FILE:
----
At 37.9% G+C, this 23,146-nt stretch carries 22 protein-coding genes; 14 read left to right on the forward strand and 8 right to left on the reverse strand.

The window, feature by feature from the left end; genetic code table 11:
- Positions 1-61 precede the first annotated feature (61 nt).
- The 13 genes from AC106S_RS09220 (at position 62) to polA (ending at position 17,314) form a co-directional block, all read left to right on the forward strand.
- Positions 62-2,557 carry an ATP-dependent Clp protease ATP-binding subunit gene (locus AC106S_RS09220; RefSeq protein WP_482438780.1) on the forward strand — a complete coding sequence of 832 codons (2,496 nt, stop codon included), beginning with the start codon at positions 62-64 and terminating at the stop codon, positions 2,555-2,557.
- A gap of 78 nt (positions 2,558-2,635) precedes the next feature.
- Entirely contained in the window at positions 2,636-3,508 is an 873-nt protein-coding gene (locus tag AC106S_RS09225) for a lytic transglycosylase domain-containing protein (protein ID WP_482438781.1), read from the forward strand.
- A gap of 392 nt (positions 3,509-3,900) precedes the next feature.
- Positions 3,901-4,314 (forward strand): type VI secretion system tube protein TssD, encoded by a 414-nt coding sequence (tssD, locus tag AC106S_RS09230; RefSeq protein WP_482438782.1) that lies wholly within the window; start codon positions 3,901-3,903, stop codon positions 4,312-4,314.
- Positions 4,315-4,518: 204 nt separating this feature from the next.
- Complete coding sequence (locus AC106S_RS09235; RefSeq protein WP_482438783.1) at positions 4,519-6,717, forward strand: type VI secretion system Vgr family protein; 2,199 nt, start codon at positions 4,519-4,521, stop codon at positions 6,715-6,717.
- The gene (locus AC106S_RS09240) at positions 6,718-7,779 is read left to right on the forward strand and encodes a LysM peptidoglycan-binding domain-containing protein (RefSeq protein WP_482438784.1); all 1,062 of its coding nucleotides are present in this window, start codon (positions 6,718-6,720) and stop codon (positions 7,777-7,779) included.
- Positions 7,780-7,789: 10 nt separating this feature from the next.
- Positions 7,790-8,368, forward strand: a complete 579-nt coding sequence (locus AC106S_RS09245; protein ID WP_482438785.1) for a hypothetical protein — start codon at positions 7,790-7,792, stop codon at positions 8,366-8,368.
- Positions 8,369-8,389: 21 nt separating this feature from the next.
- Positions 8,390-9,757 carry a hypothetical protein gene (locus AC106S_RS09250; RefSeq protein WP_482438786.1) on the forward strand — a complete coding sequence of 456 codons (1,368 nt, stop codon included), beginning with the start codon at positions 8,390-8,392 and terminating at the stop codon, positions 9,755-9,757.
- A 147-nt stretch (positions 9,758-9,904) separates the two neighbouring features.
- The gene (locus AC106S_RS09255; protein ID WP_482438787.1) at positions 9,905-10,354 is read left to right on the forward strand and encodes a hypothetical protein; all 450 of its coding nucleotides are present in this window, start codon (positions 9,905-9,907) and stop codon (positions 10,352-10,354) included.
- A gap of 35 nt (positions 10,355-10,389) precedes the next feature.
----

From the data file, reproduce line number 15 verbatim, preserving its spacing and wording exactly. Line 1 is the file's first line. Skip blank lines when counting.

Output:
- Positions 8,369-8,389: 21 nt separating this feature from the next.